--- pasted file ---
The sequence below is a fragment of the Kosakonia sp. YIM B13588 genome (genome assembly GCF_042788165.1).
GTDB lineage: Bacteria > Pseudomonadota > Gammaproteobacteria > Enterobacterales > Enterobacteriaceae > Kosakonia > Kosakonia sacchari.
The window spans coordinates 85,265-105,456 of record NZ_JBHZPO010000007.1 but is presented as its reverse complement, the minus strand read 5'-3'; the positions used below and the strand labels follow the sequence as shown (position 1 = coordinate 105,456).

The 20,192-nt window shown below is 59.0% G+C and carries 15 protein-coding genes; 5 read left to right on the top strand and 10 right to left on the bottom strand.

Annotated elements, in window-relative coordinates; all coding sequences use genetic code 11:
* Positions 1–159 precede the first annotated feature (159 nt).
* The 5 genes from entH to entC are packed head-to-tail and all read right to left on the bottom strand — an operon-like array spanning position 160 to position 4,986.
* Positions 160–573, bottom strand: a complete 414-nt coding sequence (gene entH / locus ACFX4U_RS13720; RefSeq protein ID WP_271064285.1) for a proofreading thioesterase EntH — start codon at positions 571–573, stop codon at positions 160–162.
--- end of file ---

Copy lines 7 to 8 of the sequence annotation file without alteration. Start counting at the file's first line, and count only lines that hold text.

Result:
* The 5 genes from entH to entC are packed head-to-tail and all read right to left on the bottom strand — an operon-like array spanning position 160 to position 4,986.
* Positions 160–573, bottom strand: a complete 414-nt coding sequence (gene entH / locus ACFX4U_RS13720; RefSeq protein ID WP_271064285.1) for a proofreading thioesterase EntH — start codon at positions 571–573, stop codon at positions 160–162.